In another release from that first session, they actually recorded two James and Martha Carson tunes.
Their career took another turn when they ran into Fred Rose and Archie Campbell at a personal appearance in Tampa, Florida. One thing led to another and soon they moved to Knoxville, Tennessee and were working on WROL. At that time, they met and worked with people like Lynn Davis, Molly O'Day, Lester Flatt and Earl Scruggs.
But Jacksonville was still in their blood and they moved back home in the winter of 1949-50. But, their music took them to Nashville, Tennessee in April 1950 where they appeared on the WSM Grand Ole Opry for three months. While there, they obtained their release from the Mercury label and were signed to Columbia by the legendary Art Satherley and Don Law. At the same time, Johnnie Masters gave his songwriting to the Peer-Southern publishing company.
That Columbia contract was signed in September 1950 and then they moved to Knoxville again. They began a long relationship with Cas Walker at that time and except for a few months in 1952 when they were at WWVA in Wheeling, WV, they worked with Walker until January 1956. They were so popular on the Cas Walker show Ivan Tribe wrote, that their first songbook that they sold, the profits paid for a new auto.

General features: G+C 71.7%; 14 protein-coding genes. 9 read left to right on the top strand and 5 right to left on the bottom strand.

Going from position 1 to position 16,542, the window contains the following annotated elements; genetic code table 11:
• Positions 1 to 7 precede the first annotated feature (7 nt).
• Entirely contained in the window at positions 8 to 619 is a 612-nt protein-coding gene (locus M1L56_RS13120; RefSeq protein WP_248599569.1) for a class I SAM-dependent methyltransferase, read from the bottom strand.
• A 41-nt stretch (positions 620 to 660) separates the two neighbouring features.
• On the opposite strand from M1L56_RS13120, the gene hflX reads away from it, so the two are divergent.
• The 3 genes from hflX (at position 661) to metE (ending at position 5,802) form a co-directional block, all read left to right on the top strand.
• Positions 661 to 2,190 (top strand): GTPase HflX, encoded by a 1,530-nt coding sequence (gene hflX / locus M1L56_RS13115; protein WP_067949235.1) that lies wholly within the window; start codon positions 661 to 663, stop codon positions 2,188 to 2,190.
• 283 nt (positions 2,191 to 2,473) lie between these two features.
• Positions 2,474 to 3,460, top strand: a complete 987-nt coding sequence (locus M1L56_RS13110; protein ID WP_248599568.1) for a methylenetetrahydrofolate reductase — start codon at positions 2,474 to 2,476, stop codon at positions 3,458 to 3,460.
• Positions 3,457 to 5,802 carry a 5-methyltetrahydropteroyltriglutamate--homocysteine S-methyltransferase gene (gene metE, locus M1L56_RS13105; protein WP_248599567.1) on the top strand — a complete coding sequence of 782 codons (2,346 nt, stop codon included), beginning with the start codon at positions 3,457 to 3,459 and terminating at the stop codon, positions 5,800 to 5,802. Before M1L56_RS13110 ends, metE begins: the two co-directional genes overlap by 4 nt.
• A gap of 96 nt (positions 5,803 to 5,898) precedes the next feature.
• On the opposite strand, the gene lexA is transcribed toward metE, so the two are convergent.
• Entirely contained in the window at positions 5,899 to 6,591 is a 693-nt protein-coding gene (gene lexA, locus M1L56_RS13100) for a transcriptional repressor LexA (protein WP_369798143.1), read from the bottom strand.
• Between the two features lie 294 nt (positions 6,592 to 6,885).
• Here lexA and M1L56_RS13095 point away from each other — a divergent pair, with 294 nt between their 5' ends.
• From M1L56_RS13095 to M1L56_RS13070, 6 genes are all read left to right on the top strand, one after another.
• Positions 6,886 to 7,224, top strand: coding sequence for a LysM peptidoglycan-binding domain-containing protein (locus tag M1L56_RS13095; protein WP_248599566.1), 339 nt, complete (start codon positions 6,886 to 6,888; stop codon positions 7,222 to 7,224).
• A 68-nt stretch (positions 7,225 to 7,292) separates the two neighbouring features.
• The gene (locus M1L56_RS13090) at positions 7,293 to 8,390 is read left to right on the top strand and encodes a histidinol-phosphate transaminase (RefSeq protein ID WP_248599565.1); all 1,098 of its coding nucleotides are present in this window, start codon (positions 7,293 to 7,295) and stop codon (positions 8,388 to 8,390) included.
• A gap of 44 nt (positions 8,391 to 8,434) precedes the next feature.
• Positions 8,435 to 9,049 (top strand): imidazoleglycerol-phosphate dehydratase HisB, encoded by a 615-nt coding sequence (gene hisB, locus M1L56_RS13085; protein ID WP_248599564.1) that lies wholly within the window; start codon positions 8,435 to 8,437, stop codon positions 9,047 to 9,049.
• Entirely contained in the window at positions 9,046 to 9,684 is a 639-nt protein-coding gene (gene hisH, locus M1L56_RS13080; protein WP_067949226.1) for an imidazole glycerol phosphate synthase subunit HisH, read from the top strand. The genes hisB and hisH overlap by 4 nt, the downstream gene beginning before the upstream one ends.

Their first recording session with Columbia was in November of 1950 and they cut tunes either written or co-written by Johnnie Masters except for a tune wrote by a Howard Watts (who was known as Cedric Rainwater), "I'll Be Going To Heaven Sometime".
Early in 1952, Don Law and Columbia changed the sound on their recordings a bit and started to use more modern instrumentation. They started to see more steel guitar work on their records, usually by the legendary Don Helms, who also played steel guitar for Hank Williams, Sr. Around that time, they recorded their two biggest hits - "Cry From The Cross" and "Gloryland March". Both songs were covered by other artists.